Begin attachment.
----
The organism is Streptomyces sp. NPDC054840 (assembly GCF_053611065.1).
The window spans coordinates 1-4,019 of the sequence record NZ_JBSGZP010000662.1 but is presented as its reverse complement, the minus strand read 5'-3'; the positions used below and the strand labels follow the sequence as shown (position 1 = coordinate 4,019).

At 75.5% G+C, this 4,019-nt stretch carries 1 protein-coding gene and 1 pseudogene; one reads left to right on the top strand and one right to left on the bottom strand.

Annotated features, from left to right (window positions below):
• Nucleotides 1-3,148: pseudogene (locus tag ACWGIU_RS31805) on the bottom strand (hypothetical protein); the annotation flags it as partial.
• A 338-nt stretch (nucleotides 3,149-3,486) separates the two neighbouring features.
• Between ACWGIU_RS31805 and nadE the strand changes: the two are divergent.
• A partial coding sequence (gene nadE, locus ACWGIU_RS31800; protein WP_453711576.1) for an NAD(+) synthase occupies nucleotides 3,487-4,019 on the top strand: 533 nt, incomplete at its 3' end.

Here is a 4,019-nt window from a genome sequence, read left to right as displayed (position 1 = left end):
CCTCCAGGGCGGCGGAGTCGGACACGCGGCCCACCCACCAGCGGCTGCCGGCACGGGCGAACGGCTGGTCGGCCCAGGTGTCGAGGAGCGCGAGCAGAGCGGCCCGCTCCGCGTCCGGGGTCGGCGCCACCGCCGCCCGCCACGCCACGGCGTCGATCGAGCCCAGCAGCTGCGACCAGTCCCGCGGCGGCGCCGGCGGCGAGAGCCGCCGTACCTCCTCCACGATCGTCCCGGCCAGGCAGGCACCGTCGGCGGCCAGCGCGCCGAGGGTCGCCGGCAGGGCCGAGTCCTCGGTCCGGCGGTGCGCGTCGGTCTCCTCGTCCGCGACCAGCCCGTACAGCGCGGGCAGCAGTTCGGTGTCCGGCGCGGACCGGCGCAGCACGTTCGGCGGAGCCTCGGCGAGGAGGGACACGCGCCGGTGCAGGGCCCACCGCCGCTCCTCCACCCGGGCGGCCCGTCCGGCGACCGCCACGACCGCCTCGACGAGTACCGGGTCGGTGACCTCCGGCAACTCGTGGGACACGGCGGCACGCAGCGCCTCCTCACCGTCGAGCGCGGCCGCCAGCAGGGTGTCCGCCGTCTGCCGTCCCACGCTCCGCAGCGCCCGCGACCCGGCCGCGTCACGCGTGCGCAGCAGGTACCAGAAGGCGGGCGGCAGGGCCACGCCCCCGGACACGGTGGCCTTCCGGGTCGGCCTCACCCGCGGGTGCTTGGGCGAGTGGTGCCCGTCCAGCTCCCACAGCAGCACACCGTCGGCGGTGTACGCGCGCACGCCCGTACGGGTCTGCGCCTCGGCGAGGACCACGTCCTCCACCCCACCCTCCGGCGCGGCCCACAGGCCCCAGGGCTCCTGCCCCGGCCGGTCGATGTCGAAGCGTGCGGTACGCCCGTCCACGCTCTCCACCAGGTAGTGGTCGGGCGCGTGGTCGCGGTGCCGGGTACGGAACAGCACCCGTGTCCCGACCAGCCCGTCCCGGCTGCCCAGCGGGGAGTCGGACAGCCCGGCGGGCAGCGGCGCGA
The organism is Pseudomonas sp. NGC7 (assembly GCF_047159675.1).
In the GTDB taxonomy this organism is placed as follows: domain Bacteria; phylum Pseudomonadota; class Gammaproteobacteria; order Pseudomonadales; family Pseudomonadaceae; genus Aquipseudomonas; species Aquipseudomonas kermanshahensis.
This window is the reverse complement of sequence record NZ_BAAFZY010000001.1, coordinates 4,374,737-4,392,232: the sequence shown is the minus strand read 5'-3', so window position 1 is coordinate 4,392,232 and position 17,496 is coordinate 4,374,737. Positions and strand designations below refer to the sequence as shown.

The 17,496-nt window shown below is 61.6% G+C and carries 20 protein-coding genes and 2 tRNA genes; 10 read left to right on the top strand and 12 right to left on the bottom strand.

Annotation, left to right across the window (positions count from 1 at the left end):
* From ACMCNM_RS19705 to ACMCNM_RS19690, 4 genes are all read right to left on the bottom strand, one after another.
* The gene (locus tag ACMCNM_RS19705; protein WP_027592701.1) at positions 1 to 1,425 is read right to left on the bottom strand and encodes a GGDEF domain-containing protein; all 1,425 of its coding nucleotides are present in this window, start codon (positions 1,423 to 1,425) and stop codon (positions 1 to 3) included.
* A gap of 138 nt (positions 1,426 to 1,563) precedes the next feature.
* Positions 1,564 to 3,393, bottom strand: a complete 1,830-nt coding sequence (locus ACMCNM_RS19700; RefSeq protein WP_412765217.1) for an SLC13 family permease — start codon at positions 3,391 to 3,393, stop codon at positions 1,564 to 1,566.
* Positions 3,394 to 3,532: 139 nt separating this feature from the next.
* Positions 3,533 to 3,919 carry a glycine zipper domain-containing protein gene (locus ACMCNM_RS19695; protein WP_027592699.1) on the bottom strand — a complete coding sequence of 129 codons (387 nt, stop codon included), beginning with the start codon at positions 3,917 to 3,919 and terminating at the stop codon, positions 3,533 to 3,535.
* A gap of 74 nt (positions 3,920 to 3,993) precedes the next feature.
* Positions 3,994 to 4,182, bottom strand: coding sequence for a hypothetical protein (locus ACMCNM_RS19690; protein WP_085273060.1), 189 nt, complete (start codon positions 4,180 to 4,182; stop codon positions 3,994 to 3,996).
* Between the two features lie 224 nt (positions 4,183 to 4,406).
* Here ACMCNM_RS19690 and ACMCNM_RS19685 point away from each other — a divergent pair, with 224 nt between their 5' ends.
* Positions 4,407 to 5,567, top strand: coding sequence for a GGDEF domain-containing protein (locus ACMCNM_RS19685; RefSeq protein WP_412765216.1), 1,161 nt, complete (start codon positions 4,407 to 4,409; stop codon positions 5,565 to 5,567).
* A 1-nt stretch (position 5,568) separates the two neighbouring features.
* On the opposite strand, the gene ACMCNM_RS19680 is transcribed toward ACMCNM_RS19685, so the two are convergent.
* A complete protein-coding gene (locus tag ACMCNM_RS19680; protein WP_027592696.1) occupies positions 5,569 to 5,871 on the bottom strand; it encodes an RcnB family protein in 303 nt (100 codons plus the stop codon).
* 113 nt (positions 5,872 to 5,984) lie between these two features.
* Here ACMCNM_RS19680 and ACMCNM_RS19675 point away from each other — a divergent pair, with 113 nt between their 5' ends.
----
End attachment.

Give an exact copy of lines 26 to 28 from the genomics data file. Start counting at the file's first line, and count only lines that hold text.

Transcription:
* Positions 4,407 to 5,567, top strand: coding sequence for a GGDEF domain-containing protein (locus ACMCNM_RS19685; RefSeq protein WP_412765216.1), 1,161 nt, complete (start codon positions 4,407 to 4,409; stop codon positions 5,565 to 5,567).
* A 1-nt stretch (position 5,568) separates the two neighbouring features.
* On the opposite strand, the gene ACMCNM_RS19680 is transcribed toward ACMCNM_RS19685, so the two are convergent.